On July 16, 2009, when a Wyoming Highway Patrol car pulled up to a maroon 1996 Ford Explorer left empty on the side of Interstate 25, nothing seemed amiss. A patrolman left a sticker on the window of what appeared to be just another breakdown, warning that the Ford would be towed if the owner didn't move it.
The patrolman soon drove on through rural Converse County, near a speck of a town called Douglas. A search of the SUV would show that the Ford's driver had tucked the ignition key neatly beneath a floor mat and left a laptop computer just hidden from view under clothes. The Ford had three-quarters of a tank of gas, no mechanical problems and a newly installed tire.
The Ford held not a single clue, however, as to where its driver, 22-year-old Bradyn Fuksa of Olathe, had gone.
The stretch of I-25 where Fuksa abandoned his car cuts through a lightly populated part of the nation's least populated state. A nine-hour drive from Yellowstone National Park, Douglas lacks the mountains of Wyoming's more famous terrain. In contrast to what passes for a big city here — Cheyenne, Casper, Laramie — Converse County contains about 13,000 souls tossed like shaken salt over a little more than five square miles. Unless you're visting the uranium mine or the restored POW building that housed Germans and Italians during World War II, the county is not a destination.
Detective Kenton Thompson of the Olathe Police Department searches for missing persons. He has worked on Fuksa's case for more than a year. He says the Ford's location is strange.
"I can't make sense of that," Thompson says. "Obviously he wasn't trying to hide the vehicle. Because that's probably the most obvious place to leave a car, is alongside the interstate. You know troopers are going to check on it. So I don't know why he did that."
Wyoming is where Fuksa's 700-mile highway trek ended, but it may not have been the last stop on a journey that began July 6, 2009. On that day, authorities say, Fuksa stole more than $1,000 from the Olathe Bass Pro Shop, where he worked in loss prevention.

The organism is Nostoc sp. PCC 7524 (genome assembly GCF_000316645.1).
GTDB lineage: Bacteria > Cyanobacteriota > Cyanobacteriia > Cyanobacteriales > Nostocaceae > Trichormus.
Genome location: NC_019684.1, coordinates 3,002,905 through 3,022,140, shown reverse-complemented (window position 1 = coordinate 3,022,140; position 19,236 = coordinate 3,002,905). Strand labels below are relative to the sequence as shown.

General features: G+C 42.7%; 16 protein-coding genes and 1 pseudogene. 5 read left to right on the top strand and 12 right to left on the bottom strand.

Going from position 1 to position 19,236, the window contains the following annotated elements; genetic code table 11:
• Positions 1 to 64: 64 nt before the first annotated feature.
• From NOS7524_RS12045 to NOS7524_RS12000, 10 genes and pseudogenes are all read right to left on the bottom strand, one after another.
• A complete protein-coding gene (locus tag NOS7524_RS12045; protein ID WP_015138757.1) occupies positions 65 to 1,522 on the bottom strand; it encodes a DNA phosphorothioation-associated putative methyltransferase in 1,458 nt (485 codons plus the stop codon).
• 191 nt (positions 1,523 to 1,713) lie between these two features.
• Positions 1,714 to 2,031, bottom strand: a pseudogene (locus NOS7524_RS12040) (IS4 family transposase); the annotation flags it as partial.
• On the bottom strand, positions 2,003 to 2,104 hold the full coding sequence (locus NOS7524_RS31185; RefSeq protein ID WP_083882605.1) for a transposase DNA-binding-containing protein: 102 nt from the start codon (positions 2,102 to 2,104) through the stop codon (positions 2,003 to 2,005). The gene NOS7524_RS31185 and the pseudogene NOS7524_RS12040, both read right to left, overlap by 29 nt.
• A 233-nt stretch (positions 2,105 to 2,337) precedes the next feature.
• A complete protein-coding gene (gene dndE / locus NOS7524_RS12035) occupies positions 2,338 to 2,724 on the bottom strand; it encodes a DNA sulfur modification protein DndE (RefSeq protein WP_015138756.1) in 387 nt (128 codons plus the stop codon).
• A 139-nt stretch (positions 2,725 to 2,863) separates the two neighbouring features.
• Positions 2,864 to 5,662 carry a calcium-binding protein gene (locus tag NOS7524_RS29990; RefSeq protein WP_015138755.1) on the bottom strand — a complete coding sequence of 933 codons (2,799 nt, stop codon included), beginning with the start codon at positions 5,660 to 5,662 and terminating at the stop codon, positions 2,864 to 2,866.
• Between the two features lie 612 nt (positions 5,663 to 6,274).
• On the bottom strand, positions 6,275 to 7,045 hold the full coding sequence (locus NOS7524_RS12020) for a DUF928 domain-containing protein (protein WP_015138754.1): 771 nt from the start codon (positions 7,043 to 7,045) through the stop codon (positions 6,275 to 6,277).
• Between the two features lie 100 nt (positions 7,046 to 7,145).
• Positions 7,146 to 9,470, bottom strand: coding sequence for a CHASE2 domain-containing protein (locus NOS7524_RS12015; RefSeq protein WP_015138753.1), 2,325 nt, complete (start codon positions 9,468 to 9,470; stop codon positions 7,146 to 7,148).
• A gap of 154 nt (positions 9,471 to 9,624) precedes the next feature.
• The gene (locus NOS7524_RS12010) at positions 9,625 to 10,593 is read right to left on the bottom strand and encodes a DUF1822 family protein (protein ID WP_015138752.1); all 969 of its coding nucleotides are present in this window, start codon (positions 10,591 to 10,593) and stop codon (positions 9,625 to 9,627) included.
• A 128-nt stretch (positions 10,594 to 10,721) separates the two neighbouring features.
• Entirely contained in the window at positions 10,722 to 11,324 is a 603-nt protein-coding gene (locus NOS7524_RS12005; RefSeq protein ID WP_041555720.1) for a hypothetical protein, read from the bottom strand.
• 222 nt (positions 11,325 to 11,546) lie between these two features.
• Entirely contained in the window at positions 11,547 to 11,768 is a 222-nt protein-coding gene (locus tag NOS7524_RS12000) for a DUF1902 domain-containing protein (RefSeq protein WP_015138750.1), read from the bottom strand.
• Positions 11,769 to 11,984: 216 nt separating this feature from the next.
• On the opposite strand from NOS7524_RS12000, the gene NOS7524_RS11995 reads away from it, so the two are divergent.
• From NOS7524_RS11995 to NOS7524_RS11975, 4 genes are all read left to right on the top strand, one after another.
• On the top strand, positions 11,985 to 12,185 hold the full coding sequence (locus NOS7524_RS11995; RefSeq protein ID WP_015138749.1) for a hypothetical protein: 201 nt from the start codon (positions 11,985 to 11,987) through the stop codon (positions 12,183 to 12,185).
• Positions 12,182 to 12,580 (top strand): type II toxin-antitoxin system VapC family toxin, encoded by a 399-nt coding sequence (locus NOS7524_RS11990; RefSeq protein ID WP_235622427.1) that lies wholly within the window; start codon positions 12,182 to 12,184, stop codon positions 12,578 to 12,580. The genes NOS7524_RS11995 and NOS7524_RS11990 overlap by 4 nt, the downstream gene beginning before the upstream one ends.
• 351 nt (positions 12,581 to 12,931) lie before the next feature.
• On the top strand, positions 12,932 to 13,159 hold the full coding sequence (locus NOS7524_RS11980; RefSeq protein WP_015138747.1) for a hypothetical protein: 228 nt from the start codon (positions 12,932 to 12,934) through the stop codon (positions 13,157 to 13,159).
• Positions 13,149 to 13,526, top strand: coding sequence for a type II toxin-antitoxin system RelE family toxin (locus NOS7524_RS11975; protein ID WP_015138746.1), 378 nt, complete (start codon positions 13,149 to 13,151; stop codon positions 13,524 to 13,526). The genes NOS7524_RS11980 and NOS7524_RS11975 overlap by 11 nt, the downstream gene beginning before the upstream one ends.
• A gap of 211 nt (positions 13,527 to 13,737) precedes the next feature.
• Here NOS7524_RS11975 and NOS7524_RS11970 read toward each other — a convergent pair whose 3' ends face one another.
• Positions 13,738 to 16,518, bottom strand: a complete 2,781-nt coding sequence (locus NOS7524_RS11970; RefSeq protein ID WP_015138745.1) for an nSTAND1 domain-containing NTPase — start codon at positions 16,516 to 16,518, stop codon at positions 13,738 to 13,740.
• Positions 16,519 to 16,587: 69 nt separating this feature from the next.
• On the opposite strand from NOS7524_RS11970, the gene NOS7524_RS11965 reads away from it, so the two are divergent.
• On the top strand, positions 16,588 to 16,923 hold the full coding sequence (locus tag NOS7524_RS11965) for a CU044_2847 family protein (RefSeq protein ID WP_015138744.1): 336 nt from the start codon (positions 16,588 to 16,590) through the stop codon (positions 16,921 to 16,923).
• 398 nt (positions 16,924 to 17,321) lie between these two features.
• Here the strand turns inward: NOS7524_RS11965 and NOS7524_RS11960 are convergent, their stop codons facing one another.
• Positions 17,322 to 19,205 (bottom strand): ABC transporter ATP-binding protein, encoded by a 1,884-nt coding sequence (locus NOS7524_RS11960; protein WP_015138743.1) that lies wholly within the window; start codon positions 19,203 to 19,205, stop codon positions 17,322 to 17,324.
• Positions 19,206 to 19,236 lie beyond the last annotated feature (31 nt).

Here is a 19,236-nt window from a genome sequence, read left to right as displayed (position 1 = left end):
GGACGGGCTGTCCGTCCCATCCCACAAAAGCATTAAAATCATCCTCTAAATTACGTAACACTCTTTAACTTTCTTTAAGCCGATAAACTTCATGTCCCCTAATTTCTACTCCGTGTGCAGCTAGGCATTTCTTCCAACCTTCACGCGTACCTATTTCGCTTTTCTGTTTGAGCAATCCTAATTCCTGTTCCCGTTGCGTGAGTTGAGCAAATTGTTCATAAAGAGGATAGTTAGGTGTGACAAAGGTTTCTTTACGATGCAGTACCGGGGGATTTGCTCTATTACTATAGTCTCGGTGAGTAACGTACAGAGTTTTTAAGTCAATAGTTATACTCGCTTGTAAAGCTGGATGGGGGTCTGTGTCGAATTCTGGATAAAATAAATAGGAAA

The theft was not the stuff of heist thrillers. Fuksa was no criminal mastermind with a plan to block camera sightlines and manipulate till changes. His parents speculate that he was responsible for carrying cash from the checkout lanes to a secure office and that he might have lightened the load along the way. (The store refused to comment for this story.) Prior to being accused of the theft, Fuksa's worst scrape with the law was a speeding ticket in 2007.
Fuksa, according to his family, cooperated with police after store management confronted him about the theft. His family says he returned some of the cash but was arrested July 9 and spent the night in the New Century Adult Detention Center in Gardner, Kansas.
The criminal complaint is little more than a single paragraph defining a Level 9 felony theft (the lowest level felony). Thompson says it's likely no one told Fuksa that with no previous arrests, the night of his incarceration would likely have been his only time locked up.
"There were a lot of options there that didn't necessarily include prison terms or very serious punishment like that," Thompson explains. "Whether he realized that or not, I don't know. The perception is that maybe he didn't. And that maybe he thought, 'Boy this is it. I'm really in deep over this felony theft.' Was it a problem? Yes. And obviously the warrant remains active, and it's an issue he'll have to deal with. If he had just stayed around and went to court and taken care of it in whichever way he chose to ... probation would have been the likely outcome."